The green building movement is already big business and we may have reached a tipping point in 2007, where more than 50% of the key decision makers in the business world of building have reached the conclusion that the movement has legs and that a decades long bull market for all things green is an opportunity worth pursuing. What is the source of this apparent demand for these new green products and buildings? Is it global warming, rising energy costs, insurance claims from sick building syndrome, or the urge to “do good”? I think it’s all of these reasons and more, but “going green” is still more fashion than necessity, and collectively, it has not entered our consciousness that there are limits to growth in a closed ecosystem and that our current path of “development” threatens our very survival
That’s all about to change. The ecosystem has been sending us warning signals (the effects of air and water pollution, species loss, climate change, fisheries collapse, etc.) for decades, but because these signals didn’t have a direct individual impact on the majority of world’s inhabitants, we have continued on a path of unsustainable global development modeled after the American standard of living and consumption. As we push up against the geological limits of peak oil(~2010), peak natural gas(~2015), peak coal(~2025), and peak uranium(~2025), the cheap energy that’s been driving development since the beginning of the industrial revolution will will no longer be either cheap or abundant and we will come face to face with our own unsustainable reality. No combination of known technologies will even come close to filling the gap left by these declining non-renewable energy sources and it will take decades for us to recognize the natural limits to growth of our ecosystem and transition to a steady-state and sustainable economy.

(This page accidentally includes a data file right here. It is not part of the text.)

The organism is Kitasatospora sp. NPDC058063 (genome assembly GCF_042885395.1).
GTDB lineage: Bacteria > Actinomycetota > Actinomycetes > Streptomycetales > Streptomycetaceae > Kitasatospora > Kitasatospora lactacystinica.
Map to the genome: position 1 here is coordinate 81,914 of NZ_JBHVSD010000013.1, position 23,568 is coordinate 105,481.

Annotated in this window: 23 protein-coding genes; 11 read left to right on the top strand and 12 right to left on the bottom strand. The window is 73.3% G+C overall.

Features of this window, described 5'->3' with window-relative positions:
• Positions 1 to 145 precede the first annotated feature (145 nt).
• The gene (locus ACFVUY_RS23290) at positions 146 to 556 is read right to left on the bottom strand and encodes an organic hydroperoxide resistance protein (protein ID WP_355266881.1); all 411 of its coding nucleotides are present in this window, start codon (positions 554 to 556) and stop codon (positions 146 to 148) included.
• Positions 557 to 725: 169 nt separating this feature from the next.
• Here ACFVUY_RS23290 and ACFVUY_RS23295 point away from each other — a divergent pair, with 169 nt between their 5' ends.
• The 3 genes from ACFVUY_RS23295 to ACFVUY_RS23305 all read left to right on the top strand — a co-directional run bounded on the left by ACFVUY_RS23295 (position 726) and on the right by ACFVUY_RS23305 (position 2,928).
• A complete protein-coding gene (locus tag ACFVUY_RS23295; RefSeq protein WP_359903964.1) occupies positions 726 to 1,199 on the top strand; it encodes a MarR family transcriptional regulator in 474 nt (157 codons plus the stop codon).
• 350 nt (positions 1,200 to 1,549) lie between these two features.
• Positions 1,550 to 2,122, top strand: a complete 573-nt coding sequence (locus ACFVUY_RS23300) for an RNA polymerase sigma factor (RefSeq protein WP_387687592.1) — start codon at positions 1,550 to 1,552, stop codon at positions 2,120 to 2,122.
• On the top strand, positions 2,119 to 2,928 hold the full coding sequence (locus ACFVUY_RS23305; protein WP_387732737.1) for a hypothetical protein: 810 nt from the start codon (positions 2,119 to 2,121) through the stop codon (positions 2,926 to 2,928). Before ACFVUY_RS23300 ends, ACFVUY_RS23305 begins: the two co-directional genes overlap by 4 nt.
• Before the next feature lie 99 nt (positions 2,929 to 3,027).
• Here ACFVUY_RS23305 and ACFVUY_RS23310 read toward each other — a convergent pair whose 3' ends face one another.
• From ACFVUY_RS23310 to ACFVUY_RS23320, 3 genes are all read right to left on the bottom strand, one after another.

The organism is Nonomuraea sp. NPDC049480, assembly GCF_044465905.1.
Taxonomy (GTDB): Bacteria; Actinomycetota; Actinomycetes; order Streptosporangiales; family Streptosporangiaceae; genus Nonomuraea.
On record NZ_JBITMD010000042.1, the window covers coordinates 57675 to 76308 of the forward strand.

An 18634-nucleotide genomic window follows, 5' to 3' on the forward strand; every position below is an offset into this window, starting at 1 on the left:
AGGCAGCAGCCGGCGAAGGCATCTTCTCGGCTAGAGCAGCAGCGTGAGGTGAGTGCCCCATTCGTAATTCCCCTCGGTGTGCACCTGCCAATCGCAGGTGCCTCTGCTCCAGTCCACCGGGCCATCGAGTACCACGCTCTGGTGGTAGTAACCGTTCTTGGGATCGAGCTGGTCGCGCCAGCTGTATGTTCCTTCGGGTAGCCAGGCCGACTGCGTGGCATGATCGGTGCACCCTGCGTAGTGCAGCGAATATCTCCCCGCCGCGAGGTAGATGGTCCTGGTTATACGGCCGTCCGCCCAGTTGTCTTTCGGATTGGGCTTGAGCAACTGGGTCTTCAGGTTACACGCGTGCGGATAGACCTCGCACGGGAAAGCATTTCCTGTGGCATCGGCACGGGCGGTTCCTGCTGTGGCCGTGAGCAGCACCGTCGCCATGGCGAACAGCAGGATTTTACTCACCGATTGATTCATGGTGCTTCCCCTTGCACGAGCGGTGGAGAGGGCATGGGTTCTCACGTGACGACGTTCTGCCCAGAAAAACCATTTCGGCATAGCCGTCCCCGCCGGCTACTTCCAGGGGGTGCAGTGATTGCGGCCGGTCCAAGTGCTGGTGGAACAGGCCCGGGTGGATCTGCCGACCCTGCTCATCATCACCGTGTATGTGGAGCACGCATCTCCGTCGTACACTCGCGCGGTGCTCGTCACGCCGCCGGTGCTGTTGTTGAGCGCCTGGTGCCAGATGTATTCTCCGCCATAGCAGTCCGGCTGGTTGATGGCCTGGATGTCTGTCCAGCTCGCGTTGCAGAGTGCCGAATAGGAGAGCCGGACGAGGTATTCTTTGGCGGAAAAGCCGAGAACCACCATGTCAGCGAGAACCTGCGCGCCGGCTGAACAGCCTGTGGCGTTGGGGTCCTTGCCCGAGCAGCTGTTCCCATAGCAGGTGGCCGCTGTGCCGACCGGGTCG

As we enter this period of sustained crisis, it will quickly become evident that the only reasonable standard for building design will be a standard of net zero energy consumption. Because we lack information, initially this will be part science and part intuition based on on passive heating and cooling lessons from the past. Eventually we will come to know the embodied energy of every building material and make many decisions based on the EROIE (energy return on investment of the energy embodied) of building products like insulation, low-e glazing, PV panels, and wind turbines. Houses will become smaller and change shape as energy trumps fashion and becomes the primary design factor. A whole new industry will emerge to help homeowners convert over 100-million thinly insulated, poorly constructed homes into some semblance of energy efficiency. Pattern’s of development and zoning laws will change as the age of automobile comes to a close. Populations will shift and migrate as the end of cheap air-conditioning makes living in many parts of the country less desirable. Home landscaping will change from ornamental to edible, and gray water irrigation will become commonplace as the energy costs to move and purify water change our attitudes about this precious natural resource. Local materials will dominate construction and the age of imported Italian granite countertops will come to an end.
We might look back and call this the sustainable society revolution. A revolution where in we deconstruct, modify, and replace much of what we thought and built during the industrial revolution. In a very real sense, its already started and we’re just seeing the first signs.